October 22, 1998
In Roger Hanin's semi-autobiographical film, "Soleil" (1997), 13-year-old Meyer is kicked out of school for being Jewish in Vichy North Africa. It is a sign that things have changed for his family in Algeria, where Jews had peacefully lived for centuries amid the Moslems. Now, Meyer's communist father must go into hiding; his mother, Titine (Sophia Loren), must raise her children alone, charming black marketeers into giving her food. She manages to talk authorities into keeping Meyer out of jail when he is caught writing anti-government graffiti.
"Soleil" will debut here at the Director's Guild on Oct. 28, the gala opening of the second annual Los Angeles Sephardic Film Festival, sponsored by the Sephardic Educational Center. Like all 13 of the festival shorts, features and documentaries, "Soleil" emphasizes the ethnic diversity of Sephardic Jews.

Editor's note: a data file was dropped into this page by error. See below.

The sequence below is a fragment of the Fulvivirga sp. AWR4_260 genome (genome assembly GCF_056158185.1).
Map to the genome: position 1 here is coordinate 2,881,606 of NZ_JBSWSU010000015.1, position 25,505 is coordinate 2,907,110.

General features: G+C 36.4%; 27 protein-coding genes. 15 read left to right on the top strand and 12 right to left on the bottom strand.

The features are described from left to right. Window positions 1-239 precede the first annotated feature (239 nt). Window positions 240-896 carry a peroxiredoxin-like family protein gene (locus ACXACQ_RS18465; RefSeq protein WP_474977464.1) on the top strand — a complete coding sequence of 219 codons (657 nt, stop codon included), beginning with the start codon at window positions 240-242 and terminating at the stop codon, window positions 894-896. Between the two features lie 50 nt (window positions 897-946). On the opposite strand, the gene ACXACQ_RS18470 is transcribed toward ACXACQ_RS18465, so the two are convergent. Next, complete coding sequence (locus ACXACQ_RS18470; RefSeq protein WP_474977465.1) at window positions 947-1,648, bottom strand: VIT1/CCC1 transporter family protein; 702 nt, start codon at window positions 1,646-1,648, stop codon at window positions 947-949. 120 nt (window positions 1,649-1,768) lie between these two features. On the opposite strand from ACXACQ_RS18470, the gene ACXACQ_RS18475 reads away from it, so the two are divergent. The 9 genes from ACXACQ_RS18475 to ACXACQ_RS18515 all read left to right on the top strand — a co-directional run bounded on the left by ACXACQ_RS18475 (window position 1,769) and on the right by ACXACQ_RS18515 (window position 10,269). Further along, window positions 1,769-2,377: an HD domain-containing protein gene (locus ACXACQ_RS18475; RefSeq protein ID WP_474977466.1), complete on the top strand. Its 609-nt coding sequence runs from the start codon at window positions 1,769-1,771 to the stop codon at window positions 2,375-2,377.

The festival continues on Nov. 3, 5 and 8 with films such as "Novia Que Te Vea," about the courtship of a Sephardic boy and an Ashkenazic girl in Mexico City after World War II; the documentary "The South: Alice Never Lived Here," in which Greek-Bulgarian filmmaker Sini Bar David revisits her Jaffa Sephardic neighborhood; and "Zohar," about the Israeli music superstar, Zohar Argov, who committed suicide in 1987.
The screenings will take place at the Laemmle Music Hall in Beverly Hills and at the Laemmle Town Center in Encino; there also will be a filmmakers' seminar on Nov. 8 at the Music Hall. For a festival schedule and information, call (310) 441-9361. *
"Soleil" with Sophia Loren will debut at the Los Angeles Sephardic Film Festival on Oct. 28.